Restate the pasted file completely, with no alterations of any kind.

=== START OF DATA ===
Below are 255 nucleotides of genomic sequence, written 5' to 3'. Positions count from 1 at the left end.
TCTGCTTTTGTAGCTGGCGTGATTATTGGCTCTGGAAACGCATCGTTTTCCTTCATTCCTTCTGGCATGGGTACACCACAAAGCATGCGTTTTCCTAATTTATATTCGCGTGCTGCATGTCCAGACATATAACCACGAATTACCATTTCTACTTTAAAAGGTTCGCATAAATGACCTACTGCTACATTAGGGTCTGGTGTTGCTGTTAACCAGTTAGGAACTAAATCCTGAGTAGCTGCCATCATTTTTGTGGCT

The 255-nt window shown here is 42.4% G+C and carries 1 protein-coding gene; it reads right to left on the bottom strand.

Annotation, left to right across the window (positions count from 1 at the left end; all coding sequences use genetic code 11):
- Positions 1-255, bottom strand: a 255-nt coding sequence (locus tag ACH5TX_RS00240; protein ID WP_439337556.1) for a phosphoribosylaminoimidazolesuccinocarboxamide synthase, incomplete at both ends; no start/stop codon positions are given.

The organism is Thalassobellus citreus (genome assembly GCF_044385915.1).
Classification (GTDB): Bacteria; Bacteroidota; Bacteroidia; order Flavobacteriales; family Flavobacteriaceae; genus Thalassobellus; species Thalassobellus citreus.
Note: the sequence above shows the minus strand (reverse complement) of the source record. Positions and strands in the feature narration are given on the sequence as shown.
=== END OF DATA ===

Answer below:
Below are 255 nucleotides of genomic sequence, written 5' to 3'. Positions count from 1 at the left end.
TCTGCTTTTGTAGCTGGCGTGATTATTGGCTCTGGAAACGCATCGTTTTCCTTCATTCCTTCTGGCATGGGTACACCACAAAGCATGCGTTTTCCTAATTTATATTCGCGTGCTGCATGTCCAGACATATAACCACGAATTACCATTTCTACTTTAAAAGGTTCGCATAAATGACCTACTGCTACATTAGGGTCTGGTGTTGCTGTTAACCAGTTAGGAACTAAATCCTGAGTAGCTGCCATCATTTTTGTGGCT

The 255-nt window shown here is 42.4% G+C and carries 1 protein-coding gene; it reads right to left on the bottom strand.

Annotation, left to right across the window (positions count from 1 at the left end; all coding sequences use genetic code 11):
- Positions 1-255, bottom strand: a 255-nt coding sequence (locus tag ACH5TX_RS00240; protein ID WP_439337556.1) for a phosphoribosylaminoimidazolesuccinocarboxamide synthase, incomplete at both ends; no start/stop codon positions are given.

The organism is Thalassobellus citreus (genome assembly GCF_044385915.1).
Classification (GTDB): Bacteria; Bacteroidota; Bacteroidia; order Flavobacteriales; family Flavobacteriaceae; genus Thalassobellus; species Thalassobellus citreus.
Note: the sequence above shows the minus strand (reverse complement) of the source record. Positions and strands in the feature narration are given on the sequence as shown.